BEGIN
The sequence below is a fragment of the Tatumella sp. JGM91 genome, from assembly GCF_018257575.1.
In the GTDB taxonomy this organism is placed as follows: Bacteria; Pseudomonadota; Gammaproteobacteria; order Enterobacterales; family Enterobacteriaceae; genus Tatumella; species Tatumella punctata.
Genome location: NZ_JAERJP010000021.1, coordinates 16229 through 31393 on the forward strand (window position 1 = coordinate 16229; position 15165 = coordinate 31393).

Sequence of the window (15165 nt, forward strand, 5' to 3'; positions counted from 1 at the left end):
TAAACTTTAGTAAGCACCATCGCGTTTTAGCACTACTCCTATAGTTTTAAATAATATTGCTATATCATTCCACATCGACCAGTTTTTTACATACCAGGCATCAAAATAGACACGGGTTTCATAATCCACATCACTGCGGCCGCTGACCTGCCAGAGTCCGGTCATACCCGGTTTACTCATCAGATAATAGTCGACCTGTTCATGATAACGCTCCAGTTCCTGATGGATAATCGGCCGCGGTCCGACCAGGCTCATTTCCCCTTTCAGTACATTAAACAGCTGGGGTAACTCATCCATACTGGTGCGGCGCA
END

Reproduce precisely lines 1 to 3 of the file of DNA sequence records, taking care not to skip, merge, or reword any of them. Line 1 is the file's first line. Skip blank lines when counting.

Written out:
The sequence below is a fragment of the Tatumella sp. JGM91 genome, from assembly GCF_018257575.1.
In the GTDB taxonomy this organism is placed as follows: Bacteria; Pseudomonadota; Gammaproteobacteria; order Enterobacterales; family Enterobacteriaceae; genus Tatumella; species Tatumella punctata.
Genome location: NZ_JAERJP010000021.1, coordinates 16229 through 31393 on the forward strand (window position 1 = coordinate 16229; position 15165 = coordinate 31393).